Boutique or BigLaw: Why grads should want to work in both
Choosing BigLaw or boutique – or something in between – feels like a choice that law students need to make fresh out of university and it really comes down to what they value most in their future careers: like big clients they barely get to work with or smaller networking opportunities with much more autonomy. Or they can have both.
When it comes down to building a professional portfolio and improving on the critical legal skills required to make it as a lawyer, new graduates are told to be smart about the kinds of firms and workplaces they start off in. Often, that means picking between long hours and harsh deadlines or more hands-on work but less exposure.
For the lawyers that have made the switch between different sized firms, there is no need to choose. Reflecting on her own career changes, Peripheral Blue’s founder and managing director Mellissa Larkin told The Protégé Podcast that her skills are built from experiences in a major international firm and her own boutique practice.
“There are obviously benefits, advantages and disadvantages to both,” Ms Larkin said. “I deliberately started my career in a boutique firm because I knew the importance very early on of wanting to get some client interaction. One of the challenges in larger firms – where you do get excellent training – is that dependency on the structure, [because] typically you have a lot of hierarchy involved.”
In the smaller practices, Ms Larkin said that there is more autonomy involved in the client interaction components of working. She said it has always been important to her to have direct contact with the firm’s clients because otherwise you’re left out of the meetings and, more importantly, the opportunity to network and learn.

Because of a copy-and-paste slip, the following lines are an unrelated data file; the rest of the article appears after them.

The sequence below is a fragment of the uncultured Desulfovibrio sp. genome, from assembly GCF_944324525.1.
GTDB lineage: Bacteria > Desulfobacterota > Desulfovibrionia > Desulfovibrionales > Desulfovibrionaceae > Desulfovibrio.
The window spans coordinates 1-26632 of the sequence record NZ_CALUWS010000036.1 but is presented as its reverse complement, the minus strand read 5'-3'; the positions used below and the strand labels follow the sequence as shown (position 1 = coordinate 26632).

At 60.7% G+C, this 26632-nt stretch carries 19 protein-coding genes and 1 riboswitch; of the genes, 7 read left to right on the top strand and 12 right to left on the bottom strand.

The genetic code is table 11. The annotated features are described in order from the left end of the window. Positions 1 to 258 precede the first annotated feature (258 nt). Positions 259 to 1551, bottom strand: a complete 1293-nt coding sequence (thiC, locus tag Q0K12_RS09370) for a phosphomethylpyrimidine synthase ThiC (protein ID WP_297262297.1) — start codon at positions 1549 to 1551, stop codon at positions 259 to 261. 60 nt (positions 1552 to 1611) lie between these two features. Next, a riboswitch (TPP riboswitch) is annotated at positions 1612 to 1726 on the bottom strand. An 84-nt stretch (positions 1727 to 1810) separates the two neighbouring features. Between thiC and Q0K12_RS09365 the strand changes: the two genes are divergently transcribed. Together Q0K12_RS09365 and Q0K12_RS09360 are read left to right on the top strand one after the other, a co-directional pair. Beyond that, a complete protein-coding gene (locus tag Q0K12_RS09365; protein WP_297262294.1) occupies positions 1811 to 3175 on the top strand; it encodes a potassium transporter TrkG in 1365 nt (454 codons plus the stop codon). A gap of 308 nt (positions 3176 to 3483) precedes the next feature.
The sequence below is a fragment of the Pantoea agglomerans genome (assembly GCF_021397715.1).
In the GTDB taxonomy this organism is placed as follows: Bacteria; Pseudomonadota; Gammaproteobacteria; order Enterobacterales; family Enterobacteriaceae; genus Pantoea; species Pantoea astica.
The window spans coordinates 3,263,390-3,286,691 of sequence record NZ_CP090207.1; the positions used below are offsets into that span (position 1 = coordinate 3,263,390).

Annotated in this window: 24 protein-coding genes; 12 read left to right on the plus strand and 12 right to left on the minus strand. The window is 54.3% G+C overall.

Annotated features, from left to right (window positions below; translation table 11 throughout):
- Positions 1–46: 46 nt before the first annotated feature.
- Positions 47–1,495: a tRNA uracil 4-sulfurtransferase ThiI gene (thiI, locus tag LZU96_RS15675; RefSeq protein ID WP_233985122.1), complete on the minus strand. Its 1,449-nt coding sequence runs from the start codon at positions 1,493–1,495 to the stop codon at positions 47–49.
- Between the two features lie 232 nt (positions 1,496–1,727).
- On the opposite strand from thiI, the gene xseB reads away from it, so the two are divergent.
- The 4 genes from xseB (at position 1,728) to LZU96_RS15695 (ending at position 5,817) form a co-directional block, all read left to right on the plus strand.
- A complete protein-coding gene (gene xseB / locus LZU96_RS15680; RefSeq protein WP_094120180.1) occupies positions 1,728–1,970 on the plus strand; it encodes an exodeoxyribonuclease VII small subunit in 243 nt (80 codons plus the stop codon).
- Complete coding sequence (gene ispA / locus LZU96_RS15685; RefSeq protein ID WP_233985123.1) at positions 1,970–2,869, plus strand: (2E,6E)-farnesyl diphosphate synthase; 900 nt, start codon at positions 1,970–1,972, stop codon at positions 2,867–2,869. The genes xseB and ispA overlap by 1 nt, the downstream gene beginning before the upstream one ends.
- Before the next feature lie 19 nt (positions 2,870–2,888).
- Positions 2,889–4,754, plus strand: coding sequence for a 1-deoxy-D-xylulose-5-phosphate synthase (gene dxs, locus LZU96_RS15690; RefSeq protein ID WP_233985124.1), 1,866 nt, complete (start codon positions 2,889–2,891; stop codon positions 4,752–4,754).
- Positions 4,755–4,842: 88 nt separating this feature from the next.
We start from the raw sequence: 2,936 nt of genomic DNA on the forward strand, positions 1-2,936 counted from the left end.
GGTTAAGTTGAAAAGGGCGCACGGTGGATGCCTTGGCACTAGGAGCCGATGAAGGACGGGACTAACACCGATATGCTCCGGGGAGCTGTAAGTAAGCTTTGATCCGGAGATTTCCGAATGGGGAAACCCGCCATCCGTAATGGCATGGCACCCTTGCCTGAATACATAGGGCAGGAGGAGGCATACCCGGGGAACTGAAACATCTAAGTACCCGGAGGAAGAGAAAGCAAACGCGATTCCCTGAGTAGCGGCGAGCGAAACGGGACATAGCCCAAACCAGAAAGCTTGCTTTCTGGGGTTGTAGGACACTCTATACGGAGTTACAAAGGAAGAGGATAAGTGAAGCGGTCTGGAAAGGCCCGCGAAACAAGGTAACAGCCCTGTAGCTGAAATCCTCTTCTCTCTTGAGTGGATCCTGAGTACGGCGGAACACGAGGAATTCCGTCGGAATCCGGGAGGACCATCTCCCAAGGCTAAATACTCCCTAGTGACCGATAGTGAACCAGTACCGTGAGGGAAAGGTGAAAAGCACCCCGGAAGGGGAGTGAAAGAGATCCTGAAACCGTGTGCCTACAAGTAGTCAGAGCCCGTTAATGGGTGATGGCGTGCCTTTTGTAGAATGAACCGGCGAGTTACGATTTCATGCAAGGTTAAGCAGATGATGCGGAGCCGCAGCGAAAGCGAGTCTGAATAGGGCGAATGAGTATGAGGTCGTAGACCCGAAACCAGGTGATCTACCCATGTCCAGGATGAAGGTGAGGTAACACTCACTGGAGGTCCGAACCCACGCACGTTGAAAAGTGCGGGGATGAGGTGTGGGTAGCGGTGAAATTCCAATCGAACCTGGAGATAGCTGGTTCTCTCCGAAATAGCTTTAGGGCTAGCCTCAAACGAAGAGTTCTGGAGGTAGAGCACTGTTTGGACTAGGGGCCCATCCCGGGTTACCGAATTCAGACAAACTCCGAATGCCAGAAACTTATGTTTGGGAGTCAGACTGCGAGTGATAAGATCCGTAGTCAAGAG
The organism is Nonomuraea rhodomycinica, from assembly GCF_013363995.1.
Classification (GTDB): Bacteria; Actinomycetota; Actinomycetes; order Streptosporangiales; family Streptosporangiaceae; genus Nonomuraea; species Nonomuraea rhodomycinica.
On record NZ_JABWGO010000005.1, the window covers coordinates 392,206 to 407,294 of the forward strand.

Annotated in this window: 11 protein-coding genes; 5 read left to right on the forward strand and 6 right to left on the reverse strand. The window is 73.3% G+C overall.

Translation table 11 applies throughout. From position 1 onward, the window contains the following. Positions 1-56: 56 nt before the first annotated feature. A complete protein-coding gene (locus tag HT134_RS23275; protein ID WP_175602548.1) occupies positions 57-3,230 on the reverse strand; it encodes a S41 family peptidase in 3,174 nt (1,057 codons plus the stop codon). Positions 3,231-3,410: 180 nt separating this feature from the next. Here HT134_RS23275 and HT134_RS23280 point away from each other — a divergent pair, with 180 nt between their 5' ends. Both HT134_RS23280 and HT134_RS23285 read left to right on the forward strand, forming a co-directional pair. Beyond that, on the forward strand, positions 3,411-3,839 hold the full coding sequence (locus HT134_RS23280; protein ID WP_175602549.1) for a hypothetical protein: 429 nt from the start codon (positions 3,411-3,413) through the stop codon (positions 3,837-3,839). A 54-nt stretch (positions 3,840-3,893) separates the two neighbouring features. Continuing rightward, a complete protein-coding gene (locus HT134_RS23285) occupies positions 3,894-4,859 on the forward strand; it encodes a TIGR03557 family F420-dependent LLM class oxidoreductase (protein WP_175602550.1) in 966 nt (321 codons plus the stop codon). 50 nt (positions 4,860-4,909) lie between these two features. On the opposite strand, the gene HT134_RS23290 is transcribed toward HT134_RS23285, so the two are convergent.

“[In larger firms] when you haven’t been to a meeting, a partner may tell you, ‘okay, I want you to draft this document’, but you haven’t really had the benefit of reading the body language, reading the room, building the relationships, and started to understand all the nuances that you actually really need,” Ms Larkin added.
However, Ms Larkin got to a point where she decided that she wanted the training that came from BigLaw firms. In them, graduates get the benefit of rotation from different departments, “which helps you make an informed decision” about future careers: “I am very, very passionate about NewLaw but I will always be grateful to BigLaw for the excellent training that I got from the firms I was in.”
“That said, ultimately it will be a question of which department has a role for you and whether that’s the role you want or whether you’d rather move somewhere else. I think at different points in your career, BigLaw and NewLaw and boutique firms offer different things, and I think the thing that has always been very important to me was the type of client. I always wanted to practice, even if I didn’t know the area,” she said.
Listen to the entire episode here for more tips on deciding which firm is the right one for you, determining whether the workplace benefits are better than the actual work and learning to prioritise mental health with the pressure of different firms.